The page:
What is fascinating is how the essence of university education principles—which rest on inquiry, scientific rationalism, and statistical tests of significance across all the social, physical and biological sciences—are so easily suspended, or discarded, if ideological interests become sufficiently institutionalized, and of course, if they carry monetary rewards. But this gets at the essence of the “free speech” obsession by law faculty—it really isn’t about speech, but about truth, but it really isn’t about truth either. For the ideological law professor, truth is not the test of truth. Political solidarity is. When solidarity and consensus become the objective, then “truth” is easier to manipulate and rationalize, by delimiting the scope of considerations and consequences.
If social ideologues like Lakier were actually interested in free speech, she would simply state and share her beliefs and interests. But that is not her object—the law academy, and university professors in general, are motivated not to engage in free speech, but to influence young adults into believing that “truth” depends on where it comes from—and where it comes from, depends in its believability on what the government, or perceived institutional authority, says is a trusted source. Institutions create truth, not people. This serves the academy because it is above all else an institutional phenomenon that works through institutional culture and holds out institutional rewards (i.e. degrees) and punishments (i.e. failing grades, suspension, denial of acceptance, defunding or demotion). It is vital that it be seen as a “truth center.” And it is vital that students believe that it is, even when it isn’t.
The idea of actual free speech and free thinking from an open public forum, or “market” of ideas, terrifies the Left because it challenges the one thing that holds their world view together. As the theologian Martin Buber stated: illusion. And more than mere illusion, he explained this need as a desperate desire to be deceived, which works simultaneously to ensure that thought and speech conform to and support a permanent state of deception. Free speech must be recast as a speech danger to regulate the content of linguistic symbols necessary to perpetuate illusion.
The most direct way to achieve the political and behavioral goals of illusion and deception is through law, or rather, what has the appearance of law. The modern law school is where modern institutional deception is tacitly accepted as a necessary method of social engineering, where it is also cast as social justice. In politics, elections themselves are a threat because they rest fundamentally—or at least theoretically—on contention and challenge. In the political utopianism of the academic Left—and what it transmits to students—there are ideally no challenges, no actual arguments, no structural competition, no deviant thoughts, and no political rivals.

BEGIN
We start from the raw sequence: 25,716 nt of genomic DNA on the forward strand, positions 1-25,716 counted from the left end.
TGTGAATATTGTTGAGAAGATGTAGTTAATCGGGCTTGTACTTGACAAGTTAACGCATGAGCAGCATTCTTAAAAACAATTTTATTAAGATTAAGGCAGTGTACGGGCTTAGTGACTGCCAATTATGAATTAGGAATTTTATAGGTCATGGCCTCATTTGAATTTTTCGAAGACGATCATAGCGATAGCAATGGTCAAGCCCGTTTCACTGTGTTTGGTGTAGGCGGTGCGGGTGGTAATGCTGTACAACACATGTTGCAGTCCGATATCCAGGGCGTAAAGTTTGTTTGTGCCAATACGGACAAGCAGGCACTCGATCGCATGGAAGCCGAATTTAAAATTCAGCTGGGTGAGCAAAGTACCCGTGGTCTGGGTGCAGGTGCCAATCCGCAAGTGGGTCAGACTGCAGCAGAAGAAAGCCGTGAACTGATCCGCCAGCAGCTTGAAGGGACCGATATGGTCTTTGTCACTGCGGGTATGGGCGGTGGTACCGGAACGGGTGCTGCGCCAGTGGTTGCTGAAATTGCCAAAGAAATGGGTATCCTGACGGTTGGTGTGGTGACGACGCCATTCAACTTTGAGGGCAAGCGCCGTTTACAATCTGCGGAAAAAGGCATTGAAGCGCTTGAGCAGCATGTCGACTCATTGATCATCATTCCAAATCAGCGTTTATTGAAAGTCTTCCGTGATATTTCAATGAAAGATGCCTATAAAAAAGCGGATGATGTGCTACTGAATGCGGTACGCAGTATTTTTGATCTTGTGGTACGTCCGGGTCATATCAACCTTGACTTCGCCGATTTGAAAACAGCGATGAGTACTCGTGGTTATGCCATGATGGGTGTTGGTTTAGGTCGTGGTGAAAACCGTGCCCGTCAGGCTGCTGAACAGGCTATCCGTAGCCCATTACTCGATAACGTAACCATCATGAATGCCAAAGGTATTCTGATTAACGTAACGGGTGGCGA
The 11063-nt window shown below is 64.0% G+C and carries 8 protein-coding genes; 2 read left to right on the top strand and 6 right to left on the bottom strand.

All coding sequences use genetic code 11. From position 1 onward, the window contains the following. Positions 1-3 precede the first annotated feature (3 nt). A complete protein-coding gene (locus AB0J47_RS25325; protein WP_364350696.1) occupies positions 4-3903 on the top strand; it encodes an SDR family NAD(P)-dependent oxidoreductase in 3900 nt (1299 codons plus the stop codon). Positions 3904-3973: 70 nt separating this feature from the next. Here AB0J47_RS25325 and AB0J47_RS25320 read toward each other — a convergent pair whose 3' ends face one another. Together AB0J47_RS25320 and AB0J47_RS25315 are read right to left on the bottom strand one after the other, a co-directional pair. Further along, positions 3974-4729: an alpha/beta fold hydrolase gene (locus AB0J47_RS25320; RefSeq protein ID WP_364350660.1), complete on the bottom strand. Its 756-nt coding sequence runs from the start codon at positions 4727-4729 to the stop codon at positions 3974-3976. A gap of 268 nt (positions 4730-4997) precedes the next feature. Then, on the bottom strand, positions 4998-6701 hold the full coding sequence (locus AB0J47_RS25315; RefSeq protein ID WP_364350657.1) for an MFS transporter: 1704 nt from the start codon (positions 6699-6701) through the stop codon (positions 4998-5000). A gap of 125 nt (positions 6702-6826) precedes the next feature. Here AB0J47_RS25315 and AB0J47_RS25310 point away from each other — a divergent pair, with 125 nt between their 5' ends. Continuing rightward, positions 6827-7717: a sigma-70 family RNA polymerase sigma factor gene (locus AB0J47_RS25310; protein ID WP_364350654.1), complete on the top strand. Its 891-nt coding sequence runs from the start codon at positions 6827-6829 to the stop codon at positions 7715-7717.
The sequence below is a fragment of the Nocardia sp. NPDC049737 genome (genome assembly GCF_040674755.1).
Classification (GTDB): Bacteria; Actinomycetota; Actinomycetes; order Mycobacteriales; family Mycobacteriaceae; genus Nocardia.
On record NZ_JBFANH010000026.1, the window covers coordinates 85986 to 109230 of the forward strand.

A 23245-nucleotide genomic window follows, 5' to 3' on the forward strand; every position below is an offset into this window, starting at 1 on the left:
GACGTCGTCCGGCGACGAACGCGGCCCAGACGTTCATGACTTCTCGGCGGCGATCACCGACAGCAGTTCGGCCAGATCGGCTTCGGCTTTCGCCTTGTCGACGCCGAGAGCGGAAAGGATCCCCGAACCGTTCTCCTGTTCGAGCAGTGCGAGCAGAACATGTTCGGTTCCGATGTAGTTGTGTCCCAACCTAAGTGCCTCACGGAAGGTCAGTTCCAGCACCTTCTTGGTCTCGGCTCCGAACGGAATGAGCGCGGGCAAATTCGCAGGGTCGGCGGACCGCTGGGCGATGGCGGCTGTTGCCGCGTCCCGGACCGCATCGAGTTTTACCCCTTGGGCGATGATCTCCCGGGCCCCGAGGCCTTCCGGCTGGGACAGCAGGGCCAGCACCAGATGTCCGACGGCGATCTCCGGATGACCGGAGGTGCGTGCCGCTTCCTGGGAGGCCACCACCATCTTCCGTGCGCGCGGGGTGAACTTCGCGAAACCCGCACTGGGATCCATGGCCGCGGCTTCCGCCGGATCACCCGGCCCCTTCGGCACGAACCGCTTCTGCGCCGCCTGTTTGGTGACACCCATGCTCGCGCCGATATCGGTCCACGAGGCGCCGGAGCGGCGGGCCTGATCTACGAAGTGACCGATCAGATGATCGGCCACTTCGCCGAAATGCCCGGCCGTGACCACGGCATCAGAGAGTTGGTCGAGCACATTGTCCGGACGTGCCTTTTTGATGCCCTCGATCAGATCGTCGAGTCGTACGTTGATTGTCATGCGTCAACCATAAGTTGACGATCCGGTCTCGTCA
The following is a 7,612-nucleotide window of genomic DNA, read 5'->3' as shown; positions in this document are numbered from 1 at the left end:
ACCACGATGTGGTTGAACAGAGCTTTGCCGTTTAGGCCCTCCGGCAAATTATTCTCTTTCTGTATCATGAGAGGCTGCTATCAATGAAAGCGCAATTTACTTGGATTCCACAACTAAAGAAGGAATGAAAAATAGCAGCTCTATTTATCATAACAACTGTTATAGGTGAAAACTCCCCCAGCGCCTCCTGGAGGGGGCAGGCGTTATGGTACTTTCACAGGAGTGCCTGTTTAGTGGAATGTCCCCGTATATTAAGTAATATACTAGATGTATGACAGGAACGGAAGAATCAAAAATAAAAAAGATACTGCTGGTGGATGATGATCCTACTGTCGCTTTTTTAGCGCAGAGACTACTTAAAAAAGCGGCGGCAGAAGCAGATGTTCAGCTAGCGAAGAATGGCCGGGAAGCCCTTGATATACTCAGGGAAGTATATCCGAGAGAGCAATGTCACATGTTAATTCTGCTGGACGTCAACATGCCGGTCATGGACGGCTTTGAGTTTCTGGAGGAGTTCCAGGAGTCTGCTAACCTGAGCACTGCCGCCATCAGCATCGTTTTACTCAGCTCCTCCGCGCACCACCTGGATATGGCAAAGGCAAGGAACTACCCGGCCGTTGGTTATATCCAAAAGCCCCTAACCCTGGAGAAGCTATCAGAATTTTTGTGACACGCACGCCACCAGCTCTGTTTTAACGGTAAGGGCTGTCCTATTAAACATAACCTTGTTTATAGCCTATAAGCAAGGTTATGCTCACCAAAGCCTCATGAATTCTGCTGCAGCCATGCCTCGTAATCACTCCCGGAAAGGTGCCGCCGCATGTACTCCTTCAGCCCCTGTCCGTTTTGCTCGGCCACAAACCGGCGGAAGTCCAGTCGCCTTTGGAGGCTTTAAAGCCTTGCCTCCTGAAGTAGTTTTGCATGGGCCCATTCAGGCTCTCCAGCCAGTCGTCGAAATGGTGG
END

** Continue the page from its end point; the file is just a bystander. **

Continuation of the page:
There is control. That is what Lakier and her like-minded colleagues mean by “addicted to free speech.”
 It is instructive to note that the law academy position toward speech and truth generally consists of passive trust, rather than active skepticism. If free speech principles, or intellectual and behavioral heterodoxy, however, are to provide a learning function and a perception value, then they should operate in a critical manner. Put another way, the whole purpose of “viewpoint diversity” and opinion and interpretive plurality, is based on active observation and criticism, not on passive acceptance. Moreover, open speech and critical thought are not actions that result in stable meaning or resolution, but rather achieve their utility by instigation, instability, doubt, and probity. The apparent intent of the law academy is to act precisely counter to free speech utility, by artificially inflating institutional authority so that speech and opinion flow from and through it, and are then received and accepted as ipso facto “true” and thereby settling questions of doubt, voracity, authority, accuracy or even relevance. Part of this difficulty was also well-stated by Holmes: “Truth is the unanimous consent of mankind to a system of propositions. It is an ideal and as such postulates itself as a thing to be attained, but like other ideals it is unattainable. Therefore the postulate must be conditioned—that it is a thing to be striven for on the tacit understanding that it will not be reached.” Oliver Wendell Holmes, to Harold Laski, April 6, 1920